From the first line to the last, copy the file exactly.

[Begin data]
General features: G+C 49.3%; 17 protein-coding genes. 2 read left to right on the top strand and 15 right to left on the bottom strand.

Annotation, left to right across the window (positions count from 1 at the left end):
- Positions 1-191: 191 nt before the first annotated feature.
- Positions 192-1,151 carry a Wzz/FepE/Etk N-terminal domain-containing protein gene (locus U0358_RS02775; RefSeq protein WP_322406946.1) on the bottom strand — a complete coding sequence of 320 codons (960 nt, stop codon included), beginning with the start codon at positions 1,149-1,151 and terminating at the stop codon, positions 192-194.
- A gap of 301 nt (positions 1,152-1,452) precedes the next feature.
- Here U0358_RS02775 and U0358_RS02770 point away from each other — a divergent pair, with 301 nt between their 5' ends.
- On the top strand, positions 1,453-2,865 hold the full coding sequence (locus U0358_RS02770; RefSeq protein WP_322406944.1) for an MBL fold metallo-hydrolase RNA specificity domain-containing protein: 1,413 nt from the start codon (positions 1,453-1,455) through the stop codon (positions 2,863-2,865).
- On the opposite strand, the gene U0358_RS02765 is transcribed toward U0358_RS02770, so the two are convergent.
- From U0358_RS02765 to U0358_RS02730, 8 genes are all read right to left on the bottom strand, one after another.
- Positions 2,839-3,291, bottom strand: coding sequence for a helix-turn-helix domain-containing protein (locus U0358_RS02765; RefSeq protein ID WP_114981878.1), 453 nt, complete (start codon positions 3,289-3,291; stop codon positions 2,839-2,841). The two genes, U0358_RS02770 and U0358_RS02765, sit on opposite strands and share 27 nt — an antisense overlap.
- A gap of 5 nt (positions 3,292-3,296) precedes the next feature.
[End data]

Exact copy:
General features: G+C 49.3%; 17 protein-coding genes. 2 read left to right on the top strand and 15 right to left on the bottom strand.

Annotation, left to right across the window (positions count from 1 at the left end):
- Positions 1-191: 191 nt before the first annotated feature.
- Positions 192-1,151 carry a Wzz/FepE/Etk N-terminal domain-containing protein gene (locus U0358_RS02775; RefSeq protein WP_322406946.1) on the bottom strand — a complete coding sequence of 320 codons (960 nt, stop codon included), beginning with the start codon at positions 1,149-1,151 and terminating at the stop codon, positions 192-194.
- A gap of 301 nt (positions 1,152-1,452) precedes the next feature.
- Here U0358_RS02775 and U0358_RS02770 point away from each other — a divergent pair, with 301 nt between their 5' ends.
- On the top strand, positions 1,453-2,865 hold the full coding sequence (locus U0358_RS02770; RefSeq protein WP_322406944.1) for an MBL fold metallo-hydrolase RNA specificity domain-containing protein: 1,413 nt from the start codon (positions 1,453-1,455) through the stop codon (positions 2,863-2,865).
- On the opposite strand, the gene U0358_RS02765 is transcribed toward U0358_RS02770, so the two are convergent.
- From U0358_RS02765 to U0358_RS02730, 8 genes are all read right to left on the bottom strand, one after another.
- Positions 2,839-3,291, bottom strand: coding sequence for a helix-turn-helix domain-containing protein (locus U0358_RS02765; RefSeq protein ID WP_114981878.1), 453 nt, complete (start codon positions 3,289-3,291; stop codon positions 2,839-2,841). The two genes, U0358_RS02770 and U0358_RS02765, sit on opposite strands and share 27 nt — an antisense overlap.
- A gap of 5 nt (positions 3,292-3,296) precedes the next feature.